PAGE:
Wednesday, September 05, 2018

IWSG: Publishing Paths

Once again, the Insecure Writer's Support Group is encouraging writers to share their writing journeys with others. You can learn more about the IWSG on their website , Facebook page, or Twitter. This month, our co-hosts are Toi Thomas, T Powell Coltrin, M.J. Fifield, and Tara Tyler.

Our question this month is What publishing path are you considering/did you take, and why?

When I decided to be a writer back in the 90s, traditional publishing with an agent and a publisher was the only real option. Today, I consider myself a hybrid author. Although I'll still publish most of my work independently, I'll participate in anthologies if I find them interesting.I enjoy having control over my projects, and while I obviously want to find a steady stream of readers for my work, I can also write "projects of the heart" to keep my passion for writing alive. I'd rather retain full rights for my novels, but short story markets take fewer rights and introduce my work to new readers. No matter if you pursue traditional publishers/agents (remember: there's no guarantee they'll choose you) or take on the publishing role yourself, writing is a business, and there's no easy path to success. It takes time to develop your craft and find an audience.

What's your writing path? I would love to give you some choices here like the old "Choose Your Own Adventure" books, but I'm afraid there's only one place for comments for this post.


Alex J. Cavanaugh said...

It does, and it takes a lot of work no matter which path you take.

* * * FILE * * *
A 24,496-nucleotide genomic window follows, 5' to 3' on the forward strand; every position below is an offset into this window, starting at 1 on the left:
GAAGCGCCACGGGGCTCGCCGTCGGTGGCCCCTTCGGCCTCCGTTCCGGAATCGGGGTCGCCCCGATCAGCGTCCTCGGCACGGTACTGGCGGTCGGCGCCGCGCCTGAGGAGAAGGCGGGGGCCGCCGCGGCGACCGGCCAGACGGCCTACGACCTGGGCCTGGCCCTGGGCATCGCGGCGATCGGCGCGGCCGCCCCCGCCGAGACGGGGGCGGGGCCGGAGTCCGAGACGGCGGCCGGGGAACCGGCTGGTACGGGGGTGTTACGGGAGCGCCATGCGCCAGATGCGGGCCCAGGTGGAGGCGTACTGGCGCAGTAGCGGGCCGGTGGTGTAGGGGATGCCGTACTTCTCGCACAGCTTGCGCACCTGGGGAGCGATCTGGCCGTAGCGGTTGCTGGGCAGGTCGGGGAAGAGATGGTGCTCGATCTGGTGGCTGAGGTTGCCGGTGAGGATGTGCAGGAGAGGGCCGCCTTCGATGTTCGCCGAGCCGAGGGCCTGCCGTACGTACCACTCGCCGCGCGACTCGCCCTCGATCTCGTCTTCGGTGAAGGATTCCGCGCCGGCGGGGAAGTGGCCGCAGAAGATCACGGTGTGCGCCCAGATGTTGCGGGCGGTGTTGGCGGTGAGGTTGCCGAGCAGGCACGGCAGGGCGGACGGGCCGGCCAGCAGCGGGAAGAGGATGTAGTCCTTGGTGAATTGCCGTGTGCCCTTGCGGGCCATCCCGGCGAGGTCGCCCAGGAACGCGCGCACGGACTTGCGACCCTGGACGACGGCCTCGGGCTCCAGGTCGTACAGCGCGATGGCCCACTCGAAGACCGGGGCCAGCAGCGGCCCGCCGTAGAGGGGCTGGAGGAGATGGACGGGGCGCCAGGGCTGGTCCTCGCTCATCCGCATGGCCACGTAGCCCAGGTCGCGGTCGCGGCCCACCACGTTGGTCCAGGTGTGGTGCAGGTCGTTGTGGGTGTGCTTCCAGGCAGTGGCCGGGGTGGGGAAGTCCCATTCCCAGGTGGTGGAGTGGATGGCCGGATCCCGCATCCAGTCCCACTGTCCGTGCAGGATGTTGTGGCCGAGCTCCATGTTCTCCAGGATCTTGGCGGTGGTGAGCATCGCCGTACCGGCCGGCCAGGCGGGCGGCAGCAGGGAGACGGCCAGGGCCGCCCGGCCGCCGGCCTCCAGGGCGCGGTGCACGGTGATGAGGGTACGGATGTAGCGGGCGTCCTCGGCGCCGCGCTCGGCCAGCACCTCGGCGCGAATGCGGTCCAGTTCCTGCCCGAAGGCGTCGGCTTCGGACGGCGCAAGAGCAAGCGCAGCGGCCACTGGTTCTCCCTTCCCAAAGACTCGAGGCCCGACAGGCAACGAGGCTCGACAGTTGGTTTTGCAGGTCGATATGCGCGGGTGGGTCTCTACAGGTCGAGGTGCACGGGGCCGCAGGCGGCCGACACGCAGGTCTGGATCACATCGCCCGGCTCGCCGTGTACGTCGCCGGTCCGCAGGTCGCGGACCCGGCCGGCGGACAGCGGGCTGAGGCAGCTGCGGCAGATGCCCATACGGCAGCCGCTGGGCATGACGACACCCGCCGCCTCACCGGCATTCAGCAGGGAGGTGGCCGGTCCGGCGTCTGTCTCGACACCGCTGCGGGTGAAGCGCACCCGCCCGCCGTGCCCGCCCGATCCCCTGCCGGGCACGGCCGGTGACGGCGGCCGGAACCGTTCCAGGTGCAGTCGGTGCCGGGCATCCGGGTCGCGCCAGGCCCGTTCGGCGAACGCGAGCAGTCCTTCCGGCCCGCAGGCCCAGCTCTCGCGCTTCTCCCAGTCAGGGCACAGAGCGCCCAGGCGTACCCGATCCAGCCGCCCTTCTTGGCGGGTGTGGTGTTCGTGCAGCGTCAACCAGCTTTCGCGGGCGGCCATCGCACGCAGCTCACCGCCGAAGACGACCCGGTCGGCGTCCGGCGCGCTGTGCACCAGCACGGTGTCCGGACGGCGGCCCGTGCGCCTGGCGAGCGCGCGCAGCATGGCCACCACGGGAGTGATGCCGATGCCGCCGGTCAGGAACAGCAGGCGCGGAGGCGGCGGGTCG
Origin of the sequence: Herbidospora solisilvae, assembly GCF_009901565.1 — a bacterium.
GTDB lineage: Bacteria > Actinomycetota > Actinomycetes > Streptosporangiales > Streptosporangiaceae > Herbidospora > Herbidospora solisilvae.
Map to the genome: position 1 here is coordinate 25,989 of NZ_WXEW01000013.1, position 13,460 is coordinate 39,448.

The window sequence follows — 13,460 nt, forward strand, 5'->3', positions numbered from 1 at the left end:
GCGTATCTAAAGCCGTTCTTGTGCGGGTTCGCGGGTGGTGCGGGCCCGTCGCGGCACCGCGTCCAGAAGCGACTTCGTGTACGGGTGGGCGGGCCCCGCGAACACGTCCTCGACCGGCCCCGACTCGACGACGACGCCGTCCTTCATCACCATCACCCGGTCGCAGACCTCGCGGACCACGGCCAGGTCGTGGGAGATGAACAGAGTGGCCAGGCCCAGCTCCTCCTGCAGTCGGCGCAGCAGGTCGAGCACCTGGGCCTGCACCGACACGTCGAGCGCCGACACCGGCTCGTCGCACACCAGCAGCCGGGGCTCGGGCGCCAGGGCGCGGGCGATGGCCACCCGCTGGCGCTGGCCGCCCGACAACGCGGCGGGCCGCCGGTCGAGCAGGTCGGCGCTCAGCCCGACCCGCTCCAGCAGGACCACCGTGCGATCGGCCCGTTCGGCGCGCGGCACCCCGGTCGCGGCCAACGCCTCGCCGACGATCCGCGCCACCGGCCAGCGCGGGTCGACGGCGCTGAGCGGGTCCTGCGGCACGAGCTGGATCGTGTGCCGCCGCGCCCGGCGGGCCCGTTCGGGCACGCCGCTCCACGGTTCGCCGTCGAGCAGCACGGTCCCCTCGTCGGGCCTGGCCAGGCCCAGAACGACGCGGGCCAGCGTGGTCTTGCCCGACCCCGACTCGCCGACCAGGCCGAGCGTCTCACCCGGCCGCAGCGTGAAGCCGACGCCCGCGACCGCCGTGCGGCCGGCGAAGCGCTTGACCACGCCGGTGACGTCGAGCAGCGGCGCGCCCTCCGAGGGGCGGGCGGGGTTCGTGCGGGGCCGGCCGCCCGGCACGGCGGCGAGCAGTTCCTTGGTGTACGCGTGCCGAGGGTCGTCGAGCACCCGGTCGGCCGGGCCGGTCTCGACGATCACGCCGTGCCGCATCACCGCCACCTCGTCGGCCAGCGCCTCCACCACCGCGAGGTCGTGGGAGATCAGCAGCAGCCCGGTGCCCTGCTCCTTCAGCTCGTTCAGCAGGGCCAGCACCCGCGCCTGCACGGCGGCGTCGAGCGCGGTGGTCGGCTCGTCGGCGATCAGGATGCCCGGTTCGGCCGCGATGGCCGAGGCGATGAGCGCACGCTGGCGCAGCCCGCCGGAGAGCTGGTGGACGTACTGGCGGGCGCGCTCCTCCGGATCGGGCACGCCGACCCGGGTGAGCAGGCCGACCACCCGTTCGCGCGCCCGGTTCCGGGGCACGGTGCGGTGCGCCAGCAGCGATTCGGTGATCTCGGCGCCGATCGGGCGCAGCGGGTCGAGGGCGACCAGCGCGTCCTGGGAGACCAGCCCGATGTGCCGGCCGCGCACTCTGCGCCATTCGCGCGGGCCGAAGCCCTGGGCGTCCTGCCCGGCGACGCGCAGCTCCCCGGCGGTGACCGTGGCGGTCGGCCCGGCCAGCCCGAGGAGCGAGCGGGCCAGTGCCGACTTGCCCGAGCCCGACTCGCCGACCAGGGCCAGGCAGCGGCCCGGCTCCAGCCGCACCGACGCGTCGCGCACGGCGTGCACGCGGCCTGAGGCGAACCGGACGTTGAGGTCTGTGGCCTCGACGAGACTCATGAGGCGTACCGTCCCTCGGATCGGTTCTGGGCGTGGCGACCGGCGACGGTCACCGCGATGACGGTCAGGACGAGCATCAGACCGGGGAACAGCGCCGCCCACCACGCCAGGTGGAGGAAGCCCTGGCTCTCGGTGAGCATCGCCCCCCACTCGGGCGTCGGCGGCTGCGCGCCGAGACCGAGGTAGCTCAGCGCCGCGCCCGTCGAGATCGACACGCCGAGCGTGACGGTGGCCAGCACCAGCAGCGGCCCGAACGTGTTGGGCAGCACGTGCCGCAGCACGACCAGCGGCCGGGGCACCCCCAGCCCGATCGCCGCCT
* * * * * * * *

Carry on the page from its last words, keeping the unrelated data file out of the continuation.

PT Dilloway said...

Hybrid is good.

T. Powell Coltrin said...

Either way, it's a lot of work. It is nice to have both options.


Crystal Collier said...

Hybrid all the way. I think that's pretty much the way it works for all authors these days--except the slaves--I mean traditionally published, deadline driven authors of large publishing houses.

James Pailly said...

The thing about having control over my work is important to me. My current project is meant to be the first part of a series, a very long series. I'd be very upset if I went with a traditional publisher and, for whatever reason, they didn't let me finish the series or made me skip parts of it.

C.D. Gallant-King said...

Honestly if someone wanted to pay me tens of thousands of dollars for it I'd sign over my book in a heartbeat. :-P

IWSG September

emaginette said...

It seems like there is something for everyone. ;-)

Anna from elements of emaginette

L. Diane Wolfe said...

No guarantee at all they will choose you. I remember meeting an author who'd self-pubbed and I had to chuckle when she said she was hiring an agent for her next book. Sorry honey, they hire you.

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